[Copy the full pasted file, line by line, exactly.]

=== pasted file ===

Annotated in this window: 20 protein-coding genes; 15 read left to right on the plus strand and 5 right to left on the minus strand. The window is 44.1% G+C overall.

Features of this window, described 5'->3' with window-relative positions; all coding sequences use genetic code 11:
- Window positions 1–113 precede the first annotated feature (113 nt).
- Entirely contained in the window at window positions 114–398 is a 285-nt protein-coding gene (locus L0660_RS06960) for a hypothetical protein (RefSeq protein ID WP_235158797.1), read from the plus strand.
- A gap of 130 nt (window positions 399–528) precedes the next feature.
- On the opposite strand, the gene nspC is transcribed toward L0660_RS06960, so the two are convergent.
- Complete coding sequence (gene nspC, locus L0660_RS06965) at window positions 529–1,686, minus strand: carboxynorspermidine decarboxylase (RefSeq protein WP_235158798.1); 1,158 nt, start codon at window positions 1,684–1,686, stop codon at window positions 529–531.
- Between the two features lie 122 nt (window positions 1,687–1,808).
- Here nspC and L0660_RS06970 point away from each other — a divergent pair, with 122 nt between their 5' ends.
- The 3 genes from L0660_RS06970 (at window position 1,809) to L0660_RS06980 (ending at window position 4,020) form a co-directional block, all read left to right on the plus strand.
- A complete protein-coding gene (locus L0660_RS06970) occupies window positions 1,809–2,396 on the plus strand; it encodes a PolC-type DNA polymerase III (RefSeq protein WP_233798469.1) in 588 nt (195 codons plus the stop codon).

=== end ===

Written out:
Annotated in this window: 20 protein-coding genes; 15 read left to right on the plus strand and 5 right to left on the minus strand. The window is 44.1% G+C overall.

Features of this window, described 5'->3' with window-relative positions; all coding sequences use genetic code 11:
- Window positions 1–113 precede the first annotated feature (113 nt).
- Entirely contained in the window at window positions 114–398 is a 285-nt protein-coding gene (locus L0660_RS06960) for a hypothetical protein (RefSeq protein ID WP_235158797.1), read from the plus strand.
- A gap of 130 nt (window positions 399–528) precedes the next feature.
- On the opposite strand, the gene nspC is transcribed toward L0660_RS06960, so the two are convergent.
- Complete coding sequence (gene nspC, locus L0660_RS06965) at window positions 529–1,686, minus strand: carboxynorspermidine decarboxylase (RefSeq protein WP_235158798.1); 1,158 nt, start codon at window positions 1,684–1,686, stop codon at window positions 529–531.
- Between the two features lie 122 nt (window positions 1,687–1,808).
- Here nspC and L0660_RS06970 point away from each other — a divergent pair, with 122 nt between their 5' ends.
- The 3 genes from L0660_RS06970 (at window position 1,809) to L0660_RS06980 (ending at window position 4,020) form a co-directional block, all read left to right on the plus strand.
- A complete protein-coding gene (locus L0660_RS06970) occupies window positions 1,809–2,396 on the plus strand; it encodes a PolC-type DNA polymerase III (RefSeq protein WP_233798469.1) in 588 nt (195 codons plus the stop codon).